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A wealth of wisdom

February 22, 2009

Re "Depression lessons last for a lifetime," series, Feb. 15

Whenever large numbers of people are vulnerable, it brings out the best and the worst in all of us.

These national treasures -- folks old enough to remember and share stories of how people survived during the Depression -- are a wonderful antidote to the fear that many of us are feeling during our economic difficulties today. Their recollections provide insight into how we can survive together.

The media so often play to our fears. It would be easy to do so now. I am very appreciative to see an article that plays to our hearts and our senses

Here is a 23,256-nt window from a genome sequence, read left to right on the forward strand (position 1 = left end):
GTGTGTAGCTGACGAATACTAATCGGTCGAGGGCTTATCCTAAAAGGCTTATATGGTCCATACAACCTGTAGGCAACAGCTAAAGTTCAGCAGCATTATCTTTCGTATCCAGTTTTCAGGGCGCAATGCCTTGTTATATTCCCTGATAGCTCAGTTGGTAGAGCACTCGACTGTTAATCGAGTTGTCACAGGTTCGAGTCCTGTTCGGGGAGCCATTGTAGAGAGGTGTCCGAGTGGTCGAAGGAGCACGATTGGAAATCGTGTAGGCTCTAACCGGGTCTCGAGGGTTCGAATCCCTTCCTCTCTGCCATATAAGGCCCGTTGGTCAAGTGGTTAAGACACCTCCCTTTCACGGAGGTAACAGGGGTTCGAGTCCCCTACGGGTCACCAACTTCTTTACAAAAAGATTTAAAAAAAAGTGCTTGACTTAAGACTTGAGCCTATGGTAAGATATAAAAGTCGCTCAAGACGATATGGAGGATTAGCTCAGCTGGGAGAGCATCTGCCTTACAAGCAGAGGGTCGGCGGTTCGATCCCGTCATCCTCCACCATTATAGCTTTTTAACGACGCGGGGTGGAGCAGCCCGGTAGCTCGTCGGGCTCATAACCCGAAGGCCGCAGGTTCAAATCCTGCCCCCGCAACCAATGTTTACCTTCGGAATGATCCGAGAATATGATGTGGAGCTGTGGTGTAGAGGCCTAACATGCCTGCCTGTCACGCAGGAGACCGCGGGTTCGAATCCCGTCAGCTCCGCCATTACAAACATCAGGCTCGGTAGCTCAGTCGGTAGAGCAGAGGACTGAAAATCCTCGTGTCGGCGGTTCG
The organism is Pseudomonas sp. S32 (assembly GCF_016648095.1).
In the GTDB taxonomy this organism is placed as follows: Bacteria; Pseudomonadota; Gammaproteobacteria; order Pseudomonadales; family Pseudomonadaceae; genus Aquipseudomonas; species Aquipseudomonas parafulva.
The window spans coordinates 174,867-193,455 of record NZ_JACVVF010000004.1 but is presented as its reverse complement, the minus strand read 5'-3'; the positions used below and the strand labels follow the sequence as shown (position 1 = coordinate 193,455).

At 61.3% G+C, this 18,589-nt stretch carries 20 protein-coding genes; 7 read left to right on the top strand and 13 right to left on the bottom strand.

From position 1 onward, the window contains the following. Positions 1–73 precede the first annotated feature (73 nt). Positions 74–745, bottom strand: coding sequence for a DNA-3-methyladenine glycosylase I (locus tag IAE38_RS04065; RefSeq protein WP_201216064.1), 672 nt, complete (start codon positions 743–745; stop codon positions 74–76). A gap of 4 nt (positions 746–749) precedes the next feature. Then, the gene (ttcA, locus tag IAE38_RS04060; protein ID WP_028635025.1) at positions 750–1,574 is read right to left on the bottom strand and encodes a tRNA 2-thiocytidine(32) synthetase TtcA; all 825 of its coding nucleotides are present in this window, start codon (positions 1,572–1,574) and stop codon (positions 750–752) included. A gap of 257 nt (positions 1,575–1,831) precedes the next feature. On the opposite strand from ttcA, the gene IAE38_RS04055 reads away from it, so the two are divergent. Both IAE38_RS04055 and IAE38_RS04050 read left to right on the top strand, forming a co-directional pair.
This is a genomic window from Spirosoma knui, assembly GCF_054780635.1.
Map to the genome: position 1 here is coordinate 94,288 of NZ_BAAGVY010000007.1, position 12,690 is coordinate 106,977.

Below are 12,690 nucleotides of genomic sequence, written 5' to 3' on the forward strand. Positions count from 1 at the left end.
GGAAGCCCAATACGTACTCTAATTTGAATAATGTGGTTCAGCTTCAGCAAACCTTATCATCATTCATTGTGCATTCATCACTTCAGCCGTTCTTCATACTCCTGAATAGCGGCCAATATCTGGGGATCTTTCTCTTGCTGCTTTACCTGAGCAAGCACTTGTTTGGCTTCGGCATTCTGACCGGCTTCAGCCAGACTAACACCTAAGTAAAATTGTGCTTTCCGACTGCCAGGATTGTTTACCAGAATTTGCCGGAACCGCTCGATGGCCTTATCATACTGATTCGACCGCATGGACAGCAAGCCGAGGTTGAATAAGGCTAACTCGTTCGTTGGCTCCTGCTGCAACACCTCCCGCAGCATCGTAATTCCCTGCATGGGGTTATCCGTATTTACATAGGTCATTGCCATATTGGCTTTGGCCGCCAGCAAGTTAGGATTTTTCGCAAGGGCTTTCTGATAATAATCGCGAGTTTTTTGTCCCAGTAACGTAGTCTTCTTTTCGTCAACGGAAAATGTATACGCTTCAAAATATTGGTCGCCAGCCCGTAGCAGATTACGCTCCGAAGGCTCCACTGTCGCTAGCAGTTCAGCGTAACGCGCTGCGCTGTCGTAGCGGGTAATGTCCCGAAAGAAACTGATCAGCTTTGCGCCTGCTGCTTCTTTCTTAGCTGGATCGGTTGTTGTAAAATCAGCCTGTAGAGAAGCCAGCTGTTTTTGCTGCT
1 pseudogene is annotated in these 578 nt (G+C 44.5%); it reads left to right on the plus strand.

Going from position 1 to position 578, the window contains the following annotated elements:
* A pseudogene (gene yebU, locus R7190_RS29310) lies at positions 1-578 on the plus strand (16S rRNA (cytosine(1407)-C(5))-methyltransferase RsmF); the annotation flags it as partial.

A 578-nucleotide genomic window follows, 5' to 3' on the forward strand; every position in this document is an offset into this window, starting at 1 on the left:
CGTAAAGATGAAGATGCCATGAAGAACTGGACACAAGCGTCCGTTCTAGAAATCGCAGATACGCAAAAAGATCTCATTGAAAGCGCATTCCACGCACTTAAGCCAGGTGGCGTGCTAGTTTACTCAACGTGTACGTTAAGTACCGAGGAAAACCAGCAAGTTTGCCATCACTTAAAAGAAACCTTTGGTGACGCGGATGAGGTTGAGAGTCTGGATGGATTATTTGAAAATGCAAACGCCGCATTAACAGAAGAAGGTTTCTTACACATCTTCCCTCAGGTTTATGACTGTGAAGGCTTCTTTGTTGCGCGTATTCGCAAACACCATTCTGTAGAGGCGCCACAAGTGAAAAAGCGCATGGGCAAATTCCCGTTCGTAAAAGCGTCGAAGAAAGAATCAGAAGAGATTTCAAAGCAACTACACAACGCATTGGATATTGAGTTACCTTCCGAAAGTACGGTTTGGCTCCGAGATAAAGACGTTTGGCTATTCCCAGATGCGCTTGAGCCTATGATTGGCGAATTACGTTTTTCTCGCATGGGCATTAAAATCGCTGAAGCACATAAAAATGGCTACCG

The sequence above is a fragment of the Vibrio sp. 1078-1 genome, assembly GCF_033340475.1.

of self-reliance and common well-being

Arlen Ring

Woodland Hills

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My father was born in 1902, my mother in 1912. They came from families of limited income, and both graduated from college during the Depression.

Although they did not think in terms of money, they were always very careful with, and knew the value of, money. If they had ever contemplated adding a room to the house or remodeling the kitchen, they would have done so on a cash basis. Never in a million years would they have refinanced or taken a loan against their house to go on a vacation.

Their influence and advice, if it had been heeded, would have been valuable in the last decade.

Eugene Crowner

Bell

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